What do you think caused the Social Media craze? As of several years ago, every other company was scrambling to hire a hot young Social Media expert to help get their business plugged in to social networks. And you can’t blame them- it’s a beautiful thing, when your customers start doing your advertising for you, promoting your page, telling their friends about it, sharing it with their extended networks. The blogosphere works the same way. But, much like Social Media, it won’t work just because you want it to. You need to put in the time to build relationships. It’s a long process, and there are no guarantees.

Some of you may be thinking, “I want to make money on the internet so I never have to deal with another person again.” Well, then you may want to rethink your plans. If you want to make money online, especially blogging, you need this elusive mix of quality/quanitity called clout- loyal friends and followers who read your blog, then spread the word. Gaining clout and building online relationships is something we’ll look at much closer in future installments of our Internet Cash series. But if you’re the kind of person who has only 55 friends on Facebook, none of whom ever comment on or like your witty self-serving status updates, you might end up having quite a tough time with this whole “blogging thing.”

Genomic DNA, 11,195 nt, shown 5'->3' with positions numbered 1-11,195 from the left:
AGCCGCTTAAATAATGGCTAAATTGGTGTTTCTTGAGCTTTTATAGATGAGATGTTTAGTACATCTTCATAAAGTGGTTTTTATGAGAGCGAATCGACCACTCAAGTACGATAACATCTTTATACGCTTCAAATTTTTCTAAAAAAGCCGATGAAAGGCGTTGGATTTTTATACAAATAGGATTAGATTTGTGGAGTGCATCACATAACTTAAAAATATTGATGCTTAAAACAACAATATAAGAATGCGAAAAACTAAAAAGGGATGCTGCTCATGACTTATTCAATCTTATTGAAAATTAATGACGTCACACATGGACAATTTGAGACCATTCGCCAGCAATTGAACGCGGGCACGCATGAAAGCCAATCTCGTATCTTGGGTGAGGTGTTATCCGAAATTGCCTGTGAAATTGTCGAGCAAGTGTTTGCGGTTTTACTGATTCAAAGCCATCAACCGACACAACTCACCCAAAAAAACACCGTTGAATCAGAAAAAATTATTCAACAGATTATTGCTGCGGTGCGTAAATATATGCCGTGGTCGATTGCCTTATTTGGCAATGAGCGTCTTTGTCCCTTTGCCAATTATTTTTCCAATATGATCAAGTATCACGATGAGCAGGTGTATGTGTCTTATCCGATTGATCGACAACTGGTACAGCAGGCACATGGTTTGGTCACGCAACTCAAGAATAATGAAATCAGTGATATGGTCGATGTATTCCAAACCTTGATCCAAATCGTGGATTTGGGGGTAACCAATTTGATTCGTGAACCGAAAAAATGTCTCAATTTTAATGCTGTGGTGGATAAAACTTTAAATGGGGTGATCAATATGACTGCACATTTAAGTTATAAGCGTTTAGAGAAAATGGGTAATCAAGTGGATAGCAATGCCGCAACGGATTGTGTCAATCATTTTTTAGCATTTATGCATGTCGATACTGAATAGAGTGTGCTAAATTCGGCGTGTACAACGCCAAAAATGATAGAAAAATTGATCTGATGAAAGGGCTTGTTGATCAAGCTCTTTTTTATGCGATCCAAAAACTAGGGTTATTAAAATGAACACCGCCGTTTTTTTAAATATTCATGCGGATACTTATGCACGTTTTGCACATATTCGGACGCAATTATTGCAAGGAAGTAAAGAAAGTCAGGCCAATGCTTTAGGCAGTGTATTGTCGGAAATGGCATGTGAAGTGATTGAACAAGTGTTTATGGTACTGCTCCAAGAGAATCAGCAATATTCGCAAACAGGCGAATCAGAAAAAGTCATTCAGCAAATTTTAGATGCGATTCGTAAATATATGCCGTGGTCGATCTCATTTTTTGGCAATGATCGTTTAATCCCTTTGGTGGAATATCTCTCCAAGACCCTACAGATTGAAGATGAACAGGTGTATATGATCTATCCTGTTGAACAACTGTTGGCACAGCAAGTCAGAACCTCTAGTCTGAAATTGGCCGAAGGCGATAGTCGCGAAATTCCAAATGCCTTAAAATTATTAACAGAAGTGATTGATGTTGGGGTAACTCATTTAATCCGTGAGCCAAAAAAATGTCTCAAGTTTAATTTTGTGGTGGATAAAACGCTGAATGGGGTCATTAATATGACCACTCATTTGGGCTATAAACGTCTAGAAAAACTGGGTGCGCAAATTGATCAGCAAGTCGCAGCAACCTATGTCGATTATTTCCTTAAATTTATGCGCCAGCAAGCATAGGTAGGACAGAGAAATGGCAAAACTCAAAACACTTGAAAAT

It’s true that there’s no substitution for the kind of “community interaction” that happens between bloggers reading, commenting on, and promoting each other’s writing. But long before you begin your tireless quest to build relationships and gain clout, you need to do a little strategic thinking. Even if you have “this great idea” for a blog, you need to make sure you’re looking at it with the eyes of a business person. Tear your idea down, and then build it from the ground up. First be practical. Then be smart. And then, get creative.

Anyone with an idea and a WordPress account can start a blog for free. If you haven’t yet started a blog, you need to ask yourself, what is it going to be about? Some people want a blog where they can post anything they’d like. That is certainly their prerogative. But if you’re looking to make money blogging, you’ll want to blog about something that will get you an audience. And bigger isn’t always better here.  It’s wise to think niche. Is there something you can offer unique perspective on?